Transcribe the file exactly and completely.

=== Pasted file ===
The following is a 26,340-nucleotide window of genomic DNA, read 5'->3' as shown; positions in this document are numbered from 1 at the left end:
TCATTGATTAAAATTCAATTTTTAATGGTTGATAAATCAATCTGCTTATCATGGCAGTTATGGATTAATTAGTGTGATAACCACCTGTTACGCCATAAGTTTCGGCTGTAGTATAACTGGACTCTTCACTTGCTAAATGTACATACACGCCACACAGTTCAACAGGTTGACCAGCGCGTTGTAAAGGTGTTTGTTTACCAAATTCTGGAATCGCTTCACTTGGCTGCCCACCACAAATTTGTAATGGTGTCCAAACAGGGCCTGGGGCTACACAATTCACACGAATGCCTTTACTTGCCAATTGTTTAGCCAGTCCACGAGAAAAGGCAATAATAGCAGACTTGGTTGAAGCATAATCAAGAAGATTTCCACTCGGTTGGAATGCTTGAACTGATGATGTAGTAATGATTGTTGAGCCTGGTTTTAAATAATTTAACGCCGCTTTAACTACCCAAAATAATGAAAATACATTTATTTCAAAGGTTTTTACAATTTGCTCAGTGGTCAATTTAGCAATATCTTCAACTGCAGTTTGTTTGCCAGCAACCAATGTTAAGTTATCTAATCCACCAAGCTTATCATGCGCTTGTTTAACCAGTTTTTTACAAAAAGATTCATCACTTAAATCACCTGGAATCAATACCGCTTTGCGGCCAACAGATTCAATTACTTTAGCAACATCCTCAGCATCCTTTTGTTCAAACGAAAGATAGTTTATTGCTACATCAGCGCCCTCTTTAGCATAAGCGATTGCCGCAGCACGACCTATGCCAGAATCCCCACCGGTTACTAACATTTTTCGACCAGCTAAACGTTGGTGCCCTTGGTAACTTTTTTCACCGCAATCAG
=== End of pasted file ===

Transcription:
The following is a 26,340-nucleotide window of genomic DNA, read 5'->3' as shown; positions in this document are numbered from 1 at the left end:
TCATTGATTAAAATTCAATTTTTAATGGTTGATAAATCAATCTGCTTATCATGGCAGTTATGGATTAATTAGTGTGATAACCACCTGTTACGCCATAAGTTTCGGCTGTAGTATAACTGGACTCTTCACTTGCTAAATGTACATACACGCCACACAGTTCAACAGGTTGACCAGCGCGTTGTAAAGGTGTTTGTTTACCAAATTCTGGAATCGCTTCACTTGGCTGCCCACCACAAATTTGTAATGGTGTCCAAACAGGGCCTGGGGCTACACAATTCACACGAATGCCTTTACTTGCCAATTGTTTAGCCAGTCCACGAGAAAAGGCAATAATAGCAGACTTGGTTGAAGCATAATCAAGAAGATTTCCACTCGGTTGGAATGCTTGAACTGATGATGTAGTAATGATTGTTGAGCCTGGTTTTAAATAATTTAACGCCGCTTTAACTACCCAAAATAATGAAAATACATTTATTTCAAAGGTTTTTACAATTTGCTCAGTGGTCAATTTAGCAATATCTTCAACTGCAGTTTGTTTGCCAGCAACCAATGTTAAGTTATCTAATCCACCAAGCTTATCATGCGCTTGTTTAACCAGTTTTTTACAAAAAGATTCATCACTTAAATCACCTGGAATCAATACCGCTTTGCGGCCAACAGATTCAATTACTTTAGCAACATCCTCAGCATCCTTTTGTTCAAACGAAAGATAGTTTATTGCTACATCAGCGCCCTCTTTAGCATAAGCGATTGCCGCAGCACGACCTATGCCAGAATCCCCACCGGTTACTAACATTTTTCGACCAGCTAAACGTTGGTGCCCTTGGTAACTTTTTTCACCGCAATCAG